There was also a confrontation between the government and Sapkota’s Secretariat over the timing of the no-confidence motion tabled on the day Oli dissolved the lower house for the first time on December 30.
While Sapkota’s Secretariat said the dissident faction of then Nepal Communist Party (NCP) had registered the no confidence motion at 10:30 am before the House dissolution, those close to Oli said it was registered at 3:30pm after the dissolution. The Parliament Secretariat later said the motion was registered after the dissolution.
On January 31, Sapkota returned the nominations made by the council to its secretariat, saying there wasn’t a possibility to conduct the hearing as the House of Representatives had been dissolved.
The Parliamentary Hearing Committee, which had representatives from both the lower and upper houses, conducted the hearing. However, Sapkota had returned the recommendation without consulting the chairperson of the upper house. Five days later, on February 5, he moved the Supreme Court against the executive, the judiciary and the Office of the President in an unprecedented incident in Nepal’s democratic history. The case remains sub judice at the Supreme Court.
The Oli government in an attempt to prove Parliament irrelevant never provided business to the House even after the Supreme Court through its February 23 verdict reinstated the House.
Observers believe the House suffered due to the sour relationship between the government and the Speaker. And the confrontation between the main opposition and the Speaker at present too will do harm to the parliamentary system.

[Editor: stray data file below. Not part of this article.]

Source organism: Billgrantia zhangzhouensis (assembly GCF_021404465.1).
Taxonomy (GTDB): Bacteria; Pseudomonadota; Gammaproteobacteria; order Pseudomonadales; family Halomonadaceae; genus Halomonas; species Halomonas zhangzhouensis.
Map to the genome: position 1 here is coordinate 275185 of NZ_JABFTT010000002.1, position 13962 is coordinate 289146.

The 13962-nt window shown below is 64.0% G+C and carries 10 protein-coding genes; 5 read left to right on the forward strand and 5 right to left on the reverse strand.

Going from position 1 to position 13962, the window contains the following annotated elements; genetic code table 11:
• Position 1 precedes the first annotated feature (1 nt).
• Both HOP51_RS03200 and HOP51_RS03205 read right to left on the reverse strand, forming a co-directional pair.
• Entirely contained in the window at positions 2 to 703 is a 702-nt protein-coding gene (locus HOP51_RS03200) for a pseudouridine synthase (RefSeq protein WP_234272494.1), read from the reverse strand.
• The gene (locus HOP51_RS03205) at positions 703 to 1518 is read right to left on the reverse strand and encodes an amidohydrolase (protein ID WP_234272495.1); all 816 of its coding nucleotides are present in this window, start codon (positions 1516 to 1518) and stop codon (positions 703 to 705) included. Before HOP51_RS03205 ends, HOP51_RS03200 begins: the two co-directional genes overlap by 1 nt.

“This is definitely not a good sign for the parliamentary system. The system will suffer the most due to such confrontation,” Som Bahadur Thapa, former secretary at the Parliament Secretariat, told the Post. “The present confrontation has been ignited by the UML. It should stop defaming the Speaker’s position.” Thapa said there is nothing wrong when the Speaker seeks time to study and the UML should wait until he makes the decision to comment on the request.
Sapkota’s aides say the undemocratic and threatening behaviour by the UML wouldn’t help address their concern.
“The law allows 15 days to take the decision,” Shreedhar Neupane, a media expert for Sapkota, told the Post. “What’s wrong in studying the request when it is allowed by the law?”
The UML leaders, however, say Sapkota had promptly acted on a similar request by the Maoist Centre to strip four of its lawmakers from their positions in April. However, he is taking time now.
“Sapkota’s role clearly shows he is not neutral,” Shanta Chaudhary, a UML whip, told the Post. “His action should prove he is not favouring some party or alliance.”
The Nepal faction has already applied for a new party as per the ordinance to amend the Political Party Act, issued by President Bidya Devi Bhandri on Wednesday. The UML wants the 14-lawmakers who have sided with Nepal to lose their membership of the lower house before the new party forms.
“In my observation Sapkota has shown his soft corner to his party and its political position,” Taranath Ranabhat, a former Speaker, told the Post. “However, the UML has blown the issue which it shouldn’t be doing. Attack on Sapkota is also an attack on the Speaker’s position. They should show respect for the position at least.”